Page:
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Evidence: Court of Appeals Tackles Text Messages
Posted in Litigation

Earlier this week, the Indiana Court of Appeals addressed as a matter of first impression in Indiana law, whether text messages contained on a cell phone must be authenticated, apart from the authentication of the cell phone itself, before being admitted into evidence. 

In Hape v. State, the defendant was convicted of possessing methamphetamine with the intent to deliver and resisting law enforcement, and was found to be a habitual offender.  During trial, the State offered into evidence the defendant’s cell phone as part of the evidence shown to have been confiscated at the time of arrest.  Following the trial, the parties learned that, during the deliberations, the jury read messages saved on the cell phone that were previously undiscovered by the State and the defense.

The Indiana Court of Appeals addressed, first, the defendant’s request to impeach the verdict because of the jury’s finding and use of the text messages.  The Court explained that a verdict may be impeached based on “extrinsic or extraneous material [being] brought into deliberations . . . where there is a substantial possibility that such extrinsic material prejudiced the verdict.”  The Court then concluded that text messages “are intrinsic to the cellular telephones in which they are stored,” and that “turning on the telephone did not constitute an extrajudicial experiment that impermissibly exposed the jury to extraneous information.” Instead, the Court held, “[t]urning on a device that is made to be turned on constitutes a permissible examination of the evidence before the jury.”  Thus, the defendant could not impeach the jury’s verdict with them.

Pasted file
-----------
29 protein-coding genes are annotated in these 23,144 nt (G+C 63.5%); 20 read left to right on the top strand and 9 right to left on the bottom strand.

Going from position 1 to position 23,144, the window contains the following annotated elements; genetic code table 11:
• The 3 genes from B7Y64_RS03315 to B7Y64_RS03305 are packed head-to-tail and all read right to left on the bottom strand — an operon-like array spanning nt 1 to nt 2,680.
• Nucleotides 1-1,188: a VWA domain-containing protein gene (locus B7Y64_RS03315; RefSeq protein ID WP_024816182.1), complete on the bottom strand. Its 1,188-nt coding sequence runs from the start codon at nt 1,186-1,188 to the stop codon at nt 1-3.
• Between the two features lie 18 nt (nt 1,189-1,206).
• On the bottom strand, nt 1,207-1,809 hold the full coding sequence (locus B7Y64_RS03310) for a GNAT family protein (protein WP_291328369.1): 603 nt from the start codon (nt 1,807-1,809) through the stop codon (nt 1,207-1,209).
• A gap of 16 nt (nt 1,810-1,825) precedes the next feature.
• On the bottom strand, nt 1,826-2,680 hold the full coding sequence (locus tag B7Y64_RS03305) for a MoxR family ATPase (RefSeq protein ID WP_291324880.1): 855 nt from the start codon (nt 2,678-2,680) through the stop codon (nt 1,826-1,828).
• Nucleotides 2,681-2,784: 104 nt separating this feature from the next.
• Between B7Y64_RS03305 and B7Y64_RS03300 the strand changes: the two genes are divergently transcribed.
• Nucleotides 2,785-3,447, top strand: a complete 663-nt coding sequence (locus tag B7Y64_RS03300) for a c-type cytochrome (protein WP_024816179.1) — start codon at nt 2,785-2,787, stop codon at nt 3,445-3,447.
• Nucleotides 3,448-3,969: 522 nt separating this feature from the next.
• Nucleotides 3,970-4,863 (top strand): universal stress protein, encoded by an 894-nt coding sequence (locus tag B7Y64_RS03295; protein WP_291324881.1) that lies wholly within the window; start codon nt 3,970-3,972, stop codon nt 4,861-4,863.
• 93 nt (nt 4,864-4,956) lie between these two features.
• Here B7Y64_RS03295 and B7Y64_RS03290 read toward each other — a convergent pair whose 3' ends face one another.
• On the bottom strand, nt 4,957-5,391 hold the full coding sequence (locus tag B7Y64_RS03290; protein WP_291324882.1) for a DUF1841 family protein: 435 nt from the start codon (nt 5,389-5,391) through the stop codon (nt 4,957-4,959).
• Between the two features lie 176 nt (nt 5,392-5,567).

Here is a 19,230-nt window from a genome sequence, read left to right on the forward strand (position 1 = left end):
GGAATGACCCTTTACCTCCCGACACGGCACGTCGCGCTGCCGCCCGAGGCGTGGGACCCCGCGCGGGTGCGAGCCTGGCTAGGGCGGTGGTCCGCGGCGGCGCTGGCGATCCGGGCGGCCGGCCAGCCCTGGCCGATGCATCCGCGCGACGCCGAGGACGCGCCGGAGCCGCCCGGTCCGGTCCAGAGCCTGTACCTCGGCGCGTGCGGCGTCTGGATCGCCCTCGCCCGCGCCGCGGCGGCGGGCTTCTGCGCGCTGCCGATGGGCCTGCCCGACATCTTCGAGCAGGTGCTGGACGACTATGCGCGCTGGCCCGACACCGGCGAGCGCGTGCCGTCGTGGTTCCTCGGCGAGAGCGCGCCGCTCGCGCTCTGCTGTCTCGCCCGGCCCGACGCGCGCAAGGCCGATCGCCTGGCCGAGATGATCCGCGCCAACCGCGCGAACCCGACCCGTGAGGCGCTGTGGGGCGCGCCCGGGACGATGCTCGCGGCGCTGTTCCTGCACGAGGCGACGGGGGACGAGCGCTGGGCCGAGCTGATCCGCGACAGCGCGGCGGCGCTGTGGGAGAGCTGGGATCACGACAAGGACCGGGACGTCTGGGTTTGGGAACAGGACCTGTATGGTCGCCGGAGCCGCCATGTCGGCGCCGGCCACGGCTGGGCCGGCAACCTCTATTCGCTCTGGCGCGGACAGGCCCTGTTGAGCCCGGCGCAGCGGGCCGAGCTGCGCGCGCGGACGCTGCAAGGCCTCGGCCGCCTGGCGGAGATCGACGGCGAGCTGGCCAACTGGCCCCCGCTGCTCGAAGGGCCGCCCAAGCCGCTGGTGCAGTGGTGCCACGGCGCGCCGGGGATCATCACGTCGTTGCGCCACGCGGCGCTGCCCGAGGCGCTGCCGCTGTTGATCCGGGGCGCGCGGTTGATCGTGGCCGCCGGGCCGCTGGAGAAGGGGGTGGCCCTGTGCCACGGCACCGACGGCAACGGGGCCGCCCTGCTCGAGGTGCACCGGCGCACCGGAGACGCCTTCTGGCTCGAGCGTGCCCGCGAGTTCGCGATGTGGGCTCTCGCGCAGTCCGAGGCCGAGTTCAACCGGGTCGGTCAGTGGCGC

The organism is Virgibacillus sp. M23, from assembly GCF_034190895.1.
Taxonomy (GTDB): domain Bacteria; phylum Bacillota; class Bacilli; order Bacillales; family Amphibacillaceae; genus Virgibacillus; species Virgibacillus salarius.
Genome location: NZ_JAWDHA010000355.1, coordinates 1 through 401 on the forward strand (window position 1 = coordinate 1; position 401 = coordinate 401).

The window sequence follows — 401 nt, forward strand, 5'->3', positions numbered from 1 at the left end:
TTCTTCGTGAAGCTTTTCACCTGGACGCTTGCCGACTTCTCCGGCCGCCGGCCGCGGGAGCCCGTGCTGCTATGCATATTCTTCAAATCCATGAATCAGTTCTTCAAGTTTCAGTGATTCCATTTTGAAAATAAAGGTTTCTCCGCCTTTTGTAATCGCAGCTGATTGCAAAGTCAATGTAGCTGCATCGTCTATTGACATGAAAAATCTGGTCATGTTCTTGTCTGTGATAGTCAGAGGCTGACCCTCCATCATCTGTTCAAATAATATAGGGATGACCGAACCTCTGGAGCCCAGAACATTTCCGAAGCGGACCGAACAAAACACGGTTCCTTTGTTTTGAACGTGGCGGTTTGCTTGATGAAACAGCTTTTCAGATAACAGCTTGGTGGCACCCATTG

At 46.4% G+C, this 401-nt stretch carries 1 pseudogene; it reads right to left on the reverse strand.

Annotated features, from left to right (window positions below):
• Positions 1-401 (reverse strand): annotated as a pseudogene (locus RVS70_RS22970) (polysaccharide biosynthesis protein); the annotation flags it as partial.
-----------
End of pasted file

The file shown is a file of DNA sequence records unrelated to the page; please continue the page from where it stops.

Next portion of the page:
The Court also concluded that “had the State intentionally offered the text messages into evidence, the purpose for doing so would have been for an evidentiary purpose different than that of the cellular telephones,” thus requiring separate authentication.  However, the presentation of text messages to the jury that had not been properly authenticated was only harmless error.  The Court further concluded that because there was no reason to believe that the sender of the text messages discovered by the jury “had any intention they be used in future legal proceedings,” and Hape, the person to whom the statements were made, “did not collect them for the purposes of future legal utility,” the Confrontation Clause is not implicated by use of the messages because they are “not testimonial.” 

Separately, the Court also concluded that a trooper offered by the State as a witness could not testify, as either a lay or expert witness, regarding “how much methamphetamine it takes for a person to get high.”  “Such information about the effect of a chemical substance upon a person’s body is scientific in nature,” the Court explained, and must be presented with an expert witness who testifies to the scientific principles and methodology used to reach his or her conclusions.  However, the introduction of the trooper’s improper testimony was considered only harmless error.



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